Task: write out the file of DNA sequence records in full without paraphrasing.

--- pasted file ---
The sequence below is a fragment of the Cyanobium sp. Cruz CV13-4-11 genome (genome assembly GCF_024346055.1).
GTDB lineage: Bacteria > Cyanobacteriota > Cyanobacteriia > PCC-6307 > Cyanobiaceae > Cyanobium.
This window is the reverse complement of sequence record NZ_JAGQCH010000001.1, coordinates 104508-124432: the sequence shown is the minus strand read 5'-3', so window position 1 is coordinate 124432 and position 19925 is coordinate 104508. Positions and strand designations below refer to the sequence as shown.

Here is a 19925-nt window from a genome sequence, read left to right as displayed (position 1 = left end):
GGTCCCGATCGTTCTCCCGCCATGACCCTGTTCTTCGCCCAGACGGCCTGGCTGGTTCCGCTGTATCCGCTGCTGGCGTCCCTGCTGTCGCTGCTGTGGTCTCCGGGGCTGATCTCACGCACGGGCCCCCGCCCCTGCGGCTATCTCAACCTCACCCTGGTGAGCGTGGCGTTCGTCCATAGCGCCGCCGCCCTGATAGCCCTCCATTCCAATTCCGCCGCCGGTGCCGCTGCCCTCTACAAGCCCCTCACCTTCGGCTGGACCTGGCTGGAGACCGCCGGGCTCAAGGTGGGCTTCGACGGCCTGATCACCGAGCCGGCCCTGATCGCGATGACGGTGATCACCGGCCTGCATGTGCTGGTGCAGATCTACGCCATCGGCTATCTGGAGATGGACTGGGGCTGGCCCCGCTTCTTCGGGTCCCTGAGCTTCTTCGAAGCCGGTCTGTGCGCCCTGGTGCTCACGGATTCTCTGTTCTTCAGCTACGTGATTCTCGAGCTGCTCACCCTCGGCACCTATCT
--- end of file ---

The sequence below is a fragment of the Cyanobium sp. Cruz CV13-4-11 genome (genome assembly GCF_024346055.1).
GTDB lineage: Bacteria > Cyanobacteriota > Cyanobacteriia > PCC-6307 > Cyanobiaceae > Cyanobium.
This window is the reverse complement of sequence record NZ_JAGQCH010000001.1, coordinates 104508-124432: the sequence shown is the minus strand read 5'-3', so window position 1 is coordinate 124432 and position 19925 is coordinate 104508. Positions and strand designations below refer to the sequence as shown.

Here is a 19925-nt window from a genome sequence, read left to right as displayed (position 1 = left end):
GGTCCCGATCGTTCTCCCGCCATGACCCTGTTCTTCGCCCAGACGGCCTGGCTGGTTCCGCTGTATCCGCTGCTGGCGTCCCTGCTGTCGCTGCTGTGGTCTCCGGGGCTGATCTCACGCACGGGCCCCCGCCCCTGCGGCTATCTCAACCTCACCCTGGTGAGCGTGGCGTTCGTCCATAGCGCCGCCGCCCTGATAGCCCTCCATTCCAATTCCGCCGCCGGTGCCGCTGCCCTCTACAAGCCCCTCACCTTCGGCTGGACCTGGCTGGAGACCGCCGGGCTCAAGGTGGGCTTCGACGGCCTGATCACCGAGCCGGCCCTGATCGCGATGACGGTGATCACCGGCCTGCATGTGCTGGTGCAGATCTACGCCATCGGCTATCTGGAGATGGACTGGGGCTGGCCCCGCTTCTTCGGGTCCCTGAGCTTCTTCGAAGCCGGTCTGTGCGCCCTGGTGCTCACGGATTCTCTGTTCTTCAGCTACGTGATTCTCGAGCTGCTCACCCTCGGCACCTATCT